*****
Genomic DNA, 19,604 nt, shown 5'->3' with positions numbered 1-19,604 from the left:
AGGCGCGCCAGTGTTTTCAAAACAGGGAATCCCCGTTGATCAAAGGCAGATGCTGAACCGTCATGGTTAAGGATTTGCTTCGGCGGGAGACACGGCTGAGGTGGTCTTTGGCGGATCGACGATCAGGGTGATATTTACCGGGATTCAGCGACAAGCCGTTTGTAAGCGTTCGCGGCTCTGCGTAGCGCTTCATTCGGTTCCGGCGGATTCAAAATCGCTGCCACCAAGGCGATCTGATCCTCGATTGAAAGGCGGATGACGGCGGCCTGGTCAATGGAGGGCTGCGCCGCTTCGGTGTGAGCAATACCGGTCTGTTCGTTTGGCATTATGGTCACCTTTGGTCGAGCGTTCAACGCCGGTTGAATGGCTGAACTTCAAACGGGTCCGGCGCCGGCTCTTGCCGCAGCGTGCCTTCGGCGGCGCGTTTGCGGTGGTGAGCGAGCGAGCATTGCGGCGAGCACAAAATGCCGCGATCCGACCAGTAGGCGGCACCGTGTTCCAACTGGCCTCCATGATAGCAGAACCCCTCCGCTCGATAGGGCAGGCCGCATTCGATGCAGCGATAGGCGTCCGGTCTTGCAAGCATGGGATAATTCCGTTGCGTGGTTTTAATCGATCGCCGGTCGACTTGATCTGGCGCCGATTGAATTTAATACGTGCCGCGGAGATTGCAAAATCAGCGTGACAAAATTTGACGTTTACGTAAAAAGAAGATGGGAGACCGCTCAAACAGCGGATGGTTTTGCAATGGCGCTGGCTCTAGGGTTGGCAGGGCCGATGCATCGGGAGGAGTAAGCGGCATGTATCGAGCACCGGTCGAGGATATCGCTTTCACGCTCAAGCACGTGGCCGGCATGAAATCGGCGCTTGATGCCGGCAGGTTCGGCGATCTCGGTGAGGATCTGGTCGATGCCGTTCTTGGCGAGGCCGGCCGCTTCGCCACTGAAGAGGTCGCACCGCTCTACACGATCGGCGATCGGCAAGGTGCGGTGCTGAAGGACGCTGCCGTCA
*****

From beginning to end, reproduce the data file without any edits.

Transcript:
Genomic DNA, 19,604 nt, shown 5'->3' with positions numbered 1-19,604 from the left:
AGGCGCGCCAGTGTTTTCAAAACAGGGAATCCCCGTTGATCAAAGGCAGATGCTGAACCGTCATGGTTAAGGATTTGCTTCGGCGGGAGACACGGCTGAGGTGGTCTTTGGCGGATCGACGATCAGGGTGATATTTACCGGGATTCAGCGACAAGCCGTTTGTAAGCGTTCGCGGCTCTGCGTAGCGCTTCATTCGGTTCCGGCGGATTCAAAATCGCTGCCACCAAGGCGATCTGATCCTCGATTGAAAGGCGGATGACGGCGGCCTGGTCAATGGAGGGCTGCGCCGCTTCGGTGTGAGCAATACCGGTCTGTTCGTTTGGCATTATGGTCACCTTTGGTCGAGCGTTCAACGCCGGTTGAATGGCTGAACTTCAAACGGGTCCGGCGCCGGCTCTTGCCGCAGCGTGCCTTCGGCGGCGCGTTTGCGGTGGTGAGCGAGCGAGCATTGCGGCGAGCACAAAATGCCGCGATCCGACCAGTAGGCGGCACCGTGTTCCAACTGGCCTCCATGATAGCAGAACCCCTCCGCTCGATAGGGCAGGCCGCATTCGATGCAGCGATAGGCGTCCGGTCTTGCAAGCATGGGATAATTCCGTTGCGTGGTTTTAATCGATCGCCGGTCGACTTGATCTGGCGCCGATTGAATTTAATACGTGCCGCGGAGATTGCAAAATCAGCGTGACAAAATTTGACGTTTACGTAAAAAGAAGATGGGAGACCGCTCAAACAGCGGATGGTTTTGCAATGGCGCTGGCTCTAGGGTTGGCAGGGCCGATGCATCGGGAGGAGTAAGCGGCATGTATCGAGCACCGGTCGAGGATATCGCTTTCACGCTCAAGCACGTGGCCGGCATGAAATCGGCGCTTGATGCCGGCAGGTTCGGCGATCTCGGTGAGGATCTGGTCGATGCCGTTCTTGGCGAGGCCGGCCGCTTCGCCACTGAAGAGGTCGCACCGCTCTACACGATCGGCGATCGGCAAGGTGCGGTGCTGAAGGACGCTGCCGTCA